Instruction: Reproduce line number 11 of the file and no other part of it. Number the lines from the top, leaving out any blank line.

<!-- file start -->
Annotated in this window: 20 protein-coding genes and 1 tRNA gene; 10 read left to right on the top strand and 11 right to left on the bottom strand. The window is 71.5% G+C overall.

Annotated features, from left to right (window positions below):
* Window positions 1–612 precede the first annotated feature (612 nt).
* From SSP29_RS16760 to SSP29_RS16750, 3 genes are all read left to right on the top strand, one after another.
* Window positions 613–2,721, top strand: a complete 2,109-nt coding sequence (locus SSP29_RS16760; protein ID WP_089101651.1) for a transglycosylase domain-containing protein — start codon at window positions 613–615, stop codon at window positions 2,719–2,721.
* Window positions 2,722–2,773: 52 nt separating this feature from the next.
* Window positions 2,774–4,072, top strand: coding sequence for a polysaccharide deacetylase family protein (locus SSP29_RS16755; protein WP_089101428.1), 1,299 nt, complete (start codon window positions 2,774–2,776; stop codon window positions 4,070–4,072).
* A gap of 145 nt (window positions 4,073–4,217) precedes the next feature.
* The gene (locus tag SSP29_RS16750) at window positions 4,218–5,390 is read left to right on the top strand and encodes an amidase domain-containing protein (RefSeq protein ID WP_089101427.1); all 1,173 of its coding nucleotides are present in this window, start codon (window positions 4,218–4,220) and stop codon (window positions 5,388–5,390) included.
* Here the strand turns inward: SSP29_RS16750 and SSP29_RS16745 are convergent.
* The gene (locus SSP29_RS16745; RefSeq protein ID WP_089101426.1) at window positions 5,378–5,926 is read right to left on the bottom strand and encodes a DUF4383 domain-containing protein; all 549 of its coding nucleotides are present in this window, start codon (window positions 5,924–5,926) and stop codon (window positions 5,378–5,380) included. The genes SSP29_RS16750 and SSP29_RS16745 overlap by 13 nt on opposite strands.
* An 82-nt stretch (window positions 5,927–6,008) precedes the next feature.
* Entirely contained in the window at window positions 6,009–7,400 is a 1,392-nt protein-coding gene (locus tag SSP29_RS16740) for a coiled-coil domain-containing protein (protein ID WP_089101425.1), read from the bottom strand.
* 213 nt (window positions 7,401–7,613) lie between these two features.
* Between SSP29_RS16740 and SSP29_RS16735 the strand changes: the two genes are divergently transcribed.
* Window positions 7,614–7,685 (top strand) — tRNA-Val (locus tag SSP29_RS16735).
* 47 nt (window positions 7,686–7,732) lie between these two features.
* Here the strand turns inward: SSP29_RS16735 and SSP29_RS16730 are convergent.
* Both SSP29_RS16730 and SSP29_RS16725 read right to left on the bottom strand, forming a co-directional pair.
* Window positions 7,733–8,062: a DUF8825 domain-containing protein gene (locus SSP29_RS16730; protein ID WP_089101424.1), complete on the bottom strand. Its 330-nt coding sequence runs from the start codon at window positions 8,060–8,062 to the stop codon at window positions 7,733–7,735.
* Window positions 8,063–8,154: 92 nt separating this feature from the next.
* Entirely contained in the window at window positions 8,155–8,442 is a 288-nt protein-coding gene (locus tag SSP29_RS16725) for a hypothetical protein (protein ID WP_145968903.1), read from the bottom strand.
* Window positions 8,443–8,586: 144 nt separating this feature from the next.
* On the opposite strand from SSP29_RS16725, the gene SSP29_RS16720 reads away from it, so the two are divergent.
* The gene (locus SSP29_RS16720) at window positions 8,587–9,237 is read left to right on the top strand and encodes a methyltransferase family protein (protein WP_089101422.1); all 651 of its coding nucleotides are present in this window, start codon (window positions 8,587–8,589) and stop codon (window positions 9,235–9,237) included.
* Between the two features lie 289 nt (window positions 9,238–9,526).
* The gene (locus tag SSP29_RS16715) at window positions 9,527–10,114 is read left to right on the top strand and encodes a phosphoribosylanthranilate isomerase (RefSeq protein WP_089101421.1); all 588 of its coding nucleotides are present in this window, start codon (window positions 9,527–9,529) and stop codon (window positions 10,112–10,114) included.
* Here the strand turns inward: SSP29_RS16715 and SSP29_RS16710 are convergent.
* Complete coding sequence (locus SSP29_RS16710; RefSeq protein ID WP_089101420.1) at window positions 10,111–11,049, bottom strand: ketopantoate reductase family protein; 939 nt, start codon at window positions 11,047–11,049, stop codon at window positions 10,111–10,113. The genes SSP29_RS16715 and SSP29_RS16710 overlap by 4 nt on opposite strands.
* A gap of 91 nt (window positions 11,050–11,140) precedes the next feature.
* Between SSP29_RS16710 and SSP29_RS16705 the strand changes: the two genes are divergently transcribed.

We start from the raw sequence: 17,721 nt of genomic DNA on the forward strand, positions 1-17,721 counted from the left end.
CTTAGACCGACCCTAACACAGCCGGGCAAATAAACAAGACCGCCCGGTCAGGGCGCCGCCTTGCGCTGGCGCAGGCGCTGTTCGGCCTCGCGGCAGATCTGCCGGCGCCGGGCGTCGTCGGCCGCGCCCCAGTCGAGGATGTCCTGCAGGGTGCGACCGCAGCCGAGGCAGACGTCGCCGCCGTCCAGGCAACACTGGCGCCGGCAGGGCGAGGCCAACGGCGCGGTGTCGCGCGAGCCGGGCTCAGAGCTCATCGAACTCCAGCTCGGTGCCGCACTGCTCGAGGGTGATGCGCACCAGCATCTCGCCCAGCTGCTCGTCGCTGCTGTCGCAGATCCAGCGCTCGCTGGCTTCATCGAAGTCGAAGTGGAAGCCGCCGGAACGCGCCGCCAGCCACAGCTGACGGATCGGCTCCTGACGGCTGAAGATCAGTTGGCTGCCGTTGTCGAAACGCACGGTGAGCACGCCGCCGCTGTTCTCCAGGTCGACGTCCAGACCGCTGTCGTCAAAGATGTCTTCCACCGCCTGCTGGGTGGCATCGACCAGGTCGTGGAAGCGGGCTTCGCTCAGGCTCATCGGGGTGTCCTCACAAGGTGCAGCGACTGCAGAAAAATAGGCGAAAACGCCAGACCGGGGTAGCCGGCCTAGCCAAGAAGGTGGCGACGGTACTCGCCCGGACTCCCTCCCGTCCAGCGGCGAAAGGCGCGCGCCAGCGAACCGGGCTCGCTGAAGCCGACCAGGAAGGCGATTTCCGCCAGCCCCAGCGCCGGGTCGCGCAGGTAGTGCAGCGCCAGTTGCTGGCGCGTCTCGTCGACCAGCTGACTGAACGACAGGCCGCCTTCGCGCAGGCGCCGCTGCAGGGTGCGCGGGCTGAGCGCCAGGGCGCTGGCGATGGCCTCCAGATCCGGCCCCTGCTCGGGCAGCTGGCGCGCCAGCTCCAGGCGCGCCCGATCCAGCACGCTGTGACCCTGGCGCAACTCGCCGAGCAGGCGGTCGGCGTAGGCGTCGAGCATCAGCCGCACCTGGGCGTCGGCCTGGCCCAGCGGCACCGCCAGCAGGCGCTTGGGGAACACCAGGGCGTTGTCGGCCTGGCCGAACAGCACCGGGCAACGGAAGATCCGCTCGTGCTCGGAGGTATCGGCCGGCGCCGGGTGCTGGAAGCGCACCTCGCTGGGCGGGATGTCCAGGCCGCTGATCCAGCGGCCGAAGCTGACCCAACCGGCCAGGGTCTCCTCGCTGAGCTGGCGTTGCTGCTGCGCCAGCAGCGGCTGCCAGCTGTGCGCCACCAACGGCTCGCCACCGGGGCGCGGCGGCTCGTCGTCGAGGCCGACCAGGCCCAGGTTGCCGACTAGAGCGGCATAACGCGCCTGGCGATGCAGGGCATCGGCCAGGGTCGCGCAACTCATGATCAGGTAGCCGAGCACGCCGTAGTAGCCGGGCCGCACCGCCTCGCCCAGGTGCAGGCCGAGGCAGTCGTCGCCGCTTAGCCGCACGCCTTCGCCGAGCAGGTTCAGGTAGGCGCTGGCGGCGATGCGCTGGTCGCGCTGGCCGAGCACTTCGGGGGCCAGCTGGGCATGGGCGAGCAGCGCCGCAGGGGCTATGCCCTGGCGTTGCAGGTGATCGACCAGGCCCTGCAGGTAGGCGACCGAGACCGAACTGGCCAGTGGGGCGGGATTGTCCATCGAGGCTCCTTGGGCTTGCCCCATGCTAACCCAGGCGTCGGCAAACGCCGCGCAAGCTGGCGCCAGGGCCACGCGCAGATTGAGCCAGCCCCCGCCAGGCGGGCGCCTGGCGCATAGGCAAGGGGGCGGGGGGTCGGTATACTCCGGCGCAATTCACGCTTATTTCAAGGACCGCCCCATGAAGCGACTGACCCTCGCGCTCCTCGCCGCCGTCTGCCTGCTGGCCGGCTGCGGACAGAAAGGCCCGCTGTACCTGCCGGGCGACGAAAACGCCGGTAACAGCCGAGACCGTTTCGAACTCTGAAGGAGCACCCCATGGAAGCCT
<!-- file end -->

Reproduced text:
* The gene (locus SSP29_RS16745; RefSeq protein ID WP_089101426.1) at window positions 5,378–5,926 is read right to left on the bottom strand and encodes a DUF4383 domain-containing protein; all 549 of its coding nucleotides are present in this window, start codon (window positions 5,924–5,926) and stop codon (window positions 5,378–5,380) included. The genes SSP29_RS16750 and SSP29_RS16745 overlap by 13 nt on opposite strands.